RES Americas working on extension for Hog Creek Wind project in Ohio

Hog Creek Wind Farm LLC on Aug. 24 won an interim approval from an administrative law judge at the Ohio Power Siting Board for extra time to build its wind project in Hardin County, Ohio.

In August 2011, the Ohio board approved the project, with the stipulation that Hog Creek’s certificate would become invalid if Hog Creek did not commence a continuous course of construction of the facility within five years of the date of the journalization of the certificate, i.e., Aug. 29, 2016.

On May 4 of this year, Hog Creek requested that the board extend the authorization to March 22, 2018. Hog Creek explained that the construction delay is attributable to the challenges of obtaining a power purchase agreement and the exit of Hog Creek’s original owner, Juwi Great Lakes LLC, from the United States market. Renewable Energy Systems Americas Inc. (RES Americas) purchased the project from Juwi in February 2016. Since then, Hog Creek reports that considerable progress has been made.

Hog Creek stated that it has contacted all parties of record, including the Ohio Farm Bureau Federation, the only intervenor, and has determined that there is no objection to the issuance of an expedited ruling.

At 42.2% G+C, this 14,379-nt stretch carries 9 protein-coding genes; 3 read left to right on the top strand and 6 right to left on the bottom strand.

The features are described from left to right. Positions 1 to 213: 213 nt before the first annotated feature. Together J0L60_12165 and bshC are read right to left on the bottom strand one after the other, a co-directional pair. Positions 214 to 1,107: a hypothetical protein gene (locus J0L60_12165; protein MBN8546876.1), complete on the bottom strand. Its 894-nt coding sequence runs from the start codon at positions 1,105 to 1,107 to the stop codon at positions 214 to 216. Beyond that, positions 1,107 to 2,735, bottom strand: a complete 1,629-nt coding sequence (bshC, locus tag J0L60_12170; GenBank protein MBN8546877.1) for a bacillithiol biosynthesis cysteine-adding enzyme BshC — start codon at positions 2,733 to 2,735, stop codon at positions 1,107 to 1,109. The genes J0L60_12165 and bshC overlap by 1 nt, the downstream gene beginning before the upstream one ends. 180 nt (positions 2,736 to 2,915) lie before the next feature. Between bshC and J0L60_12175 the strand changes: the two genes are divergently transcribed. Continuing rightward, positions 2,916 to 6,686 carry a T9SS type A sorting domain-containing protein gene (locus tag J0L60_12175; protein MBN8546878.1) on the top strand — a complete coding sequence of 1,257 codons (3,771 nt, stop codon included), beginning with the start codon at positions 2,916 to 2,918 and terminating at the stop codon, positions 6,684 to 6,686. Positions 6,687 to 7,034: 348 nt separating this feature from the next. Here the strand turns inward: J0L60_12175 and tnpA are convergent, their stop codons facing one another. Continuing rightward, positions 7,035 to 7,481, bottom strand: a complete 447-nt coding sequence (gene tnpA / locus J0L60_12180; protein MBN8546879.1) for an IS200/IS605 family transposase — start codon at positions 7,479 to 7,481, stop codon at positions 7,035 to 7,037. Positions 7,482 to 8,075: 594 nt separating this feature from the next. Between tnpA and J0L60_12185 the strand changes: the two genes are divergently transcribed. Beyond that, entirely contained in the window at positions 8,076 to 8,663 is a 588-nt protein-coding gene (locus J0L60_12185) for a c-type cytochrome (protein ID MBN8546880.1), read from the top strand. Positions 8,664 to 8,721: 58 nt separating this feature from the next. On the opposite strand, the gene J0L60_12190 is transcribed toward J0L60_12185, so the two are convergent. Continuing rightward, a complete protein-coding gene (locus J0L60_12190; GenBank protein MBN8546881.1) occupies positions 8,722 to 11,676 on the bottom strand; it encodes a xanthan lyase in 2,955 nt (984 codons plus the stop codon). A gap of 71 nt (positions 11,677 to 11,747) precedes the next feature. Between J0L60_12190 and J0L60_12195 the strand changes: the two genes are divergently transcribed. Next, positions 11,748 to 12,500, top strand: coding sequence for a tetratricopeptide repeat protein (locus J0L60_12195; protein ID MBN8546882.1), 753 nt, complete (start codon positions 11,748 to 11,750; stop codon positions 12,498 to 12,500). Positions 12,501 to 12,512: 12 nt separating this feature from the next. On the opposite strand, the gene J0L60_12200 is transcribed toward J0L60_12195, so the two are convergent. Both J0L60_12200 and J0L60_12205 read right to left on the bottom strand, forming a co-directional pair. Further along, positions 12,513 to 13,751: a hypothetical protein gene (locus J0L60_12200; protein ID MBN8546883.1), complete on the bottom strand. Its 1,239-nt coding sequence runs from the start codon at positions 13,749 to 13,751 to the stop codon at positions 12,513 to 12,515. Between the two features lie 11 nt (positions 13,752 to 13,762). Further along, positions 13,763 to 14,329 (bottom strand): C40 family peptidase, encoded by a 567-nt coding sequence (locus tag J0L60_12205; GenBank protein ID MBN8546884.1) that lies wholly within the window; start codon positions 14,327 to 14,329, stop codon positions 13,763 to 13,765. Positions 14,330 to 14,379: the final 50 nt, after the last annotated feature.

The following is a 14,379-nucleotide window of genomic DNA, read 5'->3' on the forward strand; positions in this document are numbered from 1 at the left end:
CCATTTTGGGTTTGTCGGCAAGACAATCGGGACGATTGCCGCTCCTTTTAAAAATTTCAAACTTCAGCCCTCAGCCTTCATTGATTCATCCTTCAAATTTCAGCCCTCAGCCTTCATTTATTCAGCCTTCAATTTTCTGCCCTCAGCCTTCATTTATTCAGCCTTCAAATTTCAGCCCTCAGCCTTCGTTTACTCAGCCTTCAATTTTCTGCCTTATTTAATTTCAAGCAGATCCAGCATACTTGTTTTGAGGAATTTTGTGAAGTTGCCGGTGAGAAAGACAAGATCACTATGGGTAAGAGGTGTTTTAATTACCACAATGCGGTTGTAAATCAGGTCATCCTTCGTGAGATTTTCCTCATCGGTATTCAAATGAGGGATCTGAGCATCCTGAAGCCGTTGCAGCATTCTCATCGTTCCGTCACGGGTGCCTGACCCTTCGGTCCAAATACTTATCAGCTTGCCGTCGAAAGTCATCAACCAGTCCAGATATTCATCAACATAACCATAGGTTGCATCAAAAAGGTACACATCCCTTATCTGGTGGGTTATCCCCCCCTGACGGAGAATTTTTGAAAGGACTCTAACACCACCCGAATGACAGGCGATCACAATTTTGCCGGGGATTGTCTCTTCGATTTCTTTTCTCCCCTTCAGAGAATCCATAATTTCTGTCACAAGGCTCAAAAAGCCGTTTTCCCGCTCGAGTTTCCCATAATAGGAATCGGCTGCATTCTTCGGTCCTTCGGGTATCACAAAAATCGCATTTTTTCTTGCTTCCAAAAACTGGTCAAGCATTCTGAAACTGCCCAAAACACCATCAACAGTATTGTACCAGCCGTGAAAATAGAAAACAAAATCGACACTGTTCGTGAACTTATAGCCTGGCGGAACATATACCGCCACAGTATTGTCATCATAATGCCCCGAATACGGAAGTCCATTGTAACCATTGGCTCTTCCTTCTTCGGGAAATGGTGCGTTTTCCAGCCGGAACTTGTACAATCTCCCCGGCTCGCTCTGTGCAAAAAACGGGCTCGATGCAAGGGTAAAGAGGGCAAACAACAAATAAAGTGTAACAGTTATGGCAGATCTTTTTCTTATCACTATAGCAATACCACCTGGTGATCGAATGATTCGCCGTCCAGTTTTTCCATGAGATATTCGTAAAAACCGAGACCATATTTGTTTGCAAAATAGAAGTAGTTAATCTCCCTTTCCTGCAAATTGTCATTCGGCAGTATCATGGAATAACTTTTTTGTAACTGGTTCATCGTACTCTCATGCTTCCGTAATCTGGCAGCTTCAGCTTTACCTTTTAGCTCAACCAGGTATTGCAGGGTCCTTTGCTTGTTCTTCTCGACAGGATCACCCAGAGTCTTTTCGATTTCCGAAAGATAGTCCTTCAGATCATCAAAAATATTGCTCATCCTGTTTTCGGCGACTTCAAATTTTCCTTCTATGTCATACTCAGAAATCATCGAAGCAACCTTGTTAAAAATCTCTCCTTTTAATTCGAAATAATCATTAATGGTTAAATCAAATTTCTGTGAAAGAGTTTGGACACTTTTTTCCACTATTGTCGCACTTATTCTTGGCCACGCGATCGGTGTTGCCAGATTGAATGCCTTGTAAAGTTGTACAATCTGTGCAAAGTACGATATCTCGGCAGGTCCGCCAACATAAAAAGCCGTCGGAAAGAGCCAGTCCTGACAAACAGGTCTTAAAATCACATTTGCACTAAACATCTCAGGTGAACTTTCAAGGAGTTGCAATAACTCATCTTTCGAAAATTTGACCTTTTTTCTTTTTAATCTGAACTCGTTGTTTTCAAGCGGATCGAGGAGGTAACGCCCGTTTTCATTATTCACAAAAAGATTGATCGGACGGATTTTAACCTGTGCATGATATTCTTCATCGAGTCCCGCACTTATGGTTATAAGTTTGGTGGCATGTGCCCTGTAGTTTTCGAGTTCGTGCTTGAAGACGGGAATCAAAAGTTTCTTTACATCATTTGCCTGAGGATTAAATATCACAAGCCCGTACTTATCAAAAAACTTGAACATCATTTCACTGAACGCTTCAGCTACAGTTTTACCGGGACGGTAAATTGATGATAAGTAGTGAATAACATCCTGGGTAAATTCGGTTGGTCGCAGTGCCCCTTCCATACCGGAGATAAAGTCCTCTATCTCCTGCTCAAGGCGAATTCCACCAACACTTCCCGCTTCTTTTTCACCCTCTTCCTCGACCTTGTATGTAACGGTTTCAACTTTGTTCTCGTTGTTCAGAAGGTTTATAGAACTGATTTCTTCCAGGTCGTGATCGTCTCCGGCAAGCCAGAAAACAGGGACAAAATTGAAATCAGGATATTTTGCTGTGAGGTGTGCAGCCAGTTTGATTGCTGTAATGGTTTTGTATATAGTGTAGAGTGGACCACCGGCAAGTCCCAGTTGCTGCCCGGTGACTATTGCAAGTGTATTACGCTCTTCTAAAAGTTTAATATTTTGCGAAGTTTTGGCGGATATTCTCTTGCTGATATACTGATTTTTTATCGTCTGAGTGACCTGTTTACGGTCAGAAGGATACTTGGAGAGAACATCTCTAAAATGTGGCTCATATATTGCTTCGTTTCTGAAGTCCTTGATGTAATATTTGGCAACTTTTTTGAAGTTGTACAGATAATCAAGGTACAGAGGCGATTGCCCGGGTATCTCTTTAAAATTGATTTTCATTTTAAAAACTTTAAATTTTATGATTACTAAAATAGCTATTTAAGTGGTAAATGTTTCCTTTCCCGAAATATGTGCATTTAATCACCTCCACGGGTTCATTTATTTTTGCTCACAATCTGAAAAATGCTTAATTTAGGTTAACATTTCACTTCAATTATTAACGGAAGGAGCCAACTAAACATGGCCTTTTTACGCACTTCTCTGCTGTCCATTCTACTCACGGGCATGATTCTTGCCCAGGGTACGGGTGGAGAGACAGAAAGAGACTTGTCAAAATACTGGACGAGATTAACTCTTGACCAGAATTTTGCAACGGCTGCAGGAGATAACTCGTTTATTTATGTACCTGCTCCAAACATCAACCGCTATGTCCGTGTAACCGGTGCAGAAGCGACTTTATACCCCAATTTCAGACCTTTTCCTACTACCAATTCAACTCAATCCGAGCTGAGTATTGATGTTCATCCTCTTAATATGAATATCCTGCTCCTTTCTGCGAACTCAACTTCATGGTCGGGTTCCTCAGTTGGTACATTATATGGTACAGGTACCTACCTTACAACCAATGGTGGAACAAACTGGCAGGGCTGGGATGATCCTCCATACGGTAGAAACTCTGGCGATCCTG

Said the Aug. 24 order: “Upon consideration of the reasons set forth in Hog Creek’s motion, the administrative law judge finds that Hog Creek’s certificate should be extended for the limited purpose of affording the Board additional time to consider the motion for extension.”

This certificate allows the company to construct a 16 MW to 18.4 MW wind farm consisting of 8–10 wind turbines in Washington Township, Hardin County, called the Hog Creek II Wind Farm. The deadline extension it is seeking for this project would match an extension already given by the board for the nearby Hog Creek I Wind Farm project. RES Americas is working with the board to combine the two projects.

About Barry Cassell 20414 Articles
Barry Cassell is Chief Analyst for GenerationHub covering coal and emission controls issues, projects and policy. He has covered the coal and power generation industry for more than 24 years, beginning in November 2011 at GenerationHub and prior to that as editor of SNL Energy’s Coal Report. He was formerly with Coal Outlook for 15 years as the publication’s editor and contributing writer, and prior to that he was editor of Coal & Synfuels Technology and associate editor of The Energy Report. He has a bachelor’s degree from Central Michigan University.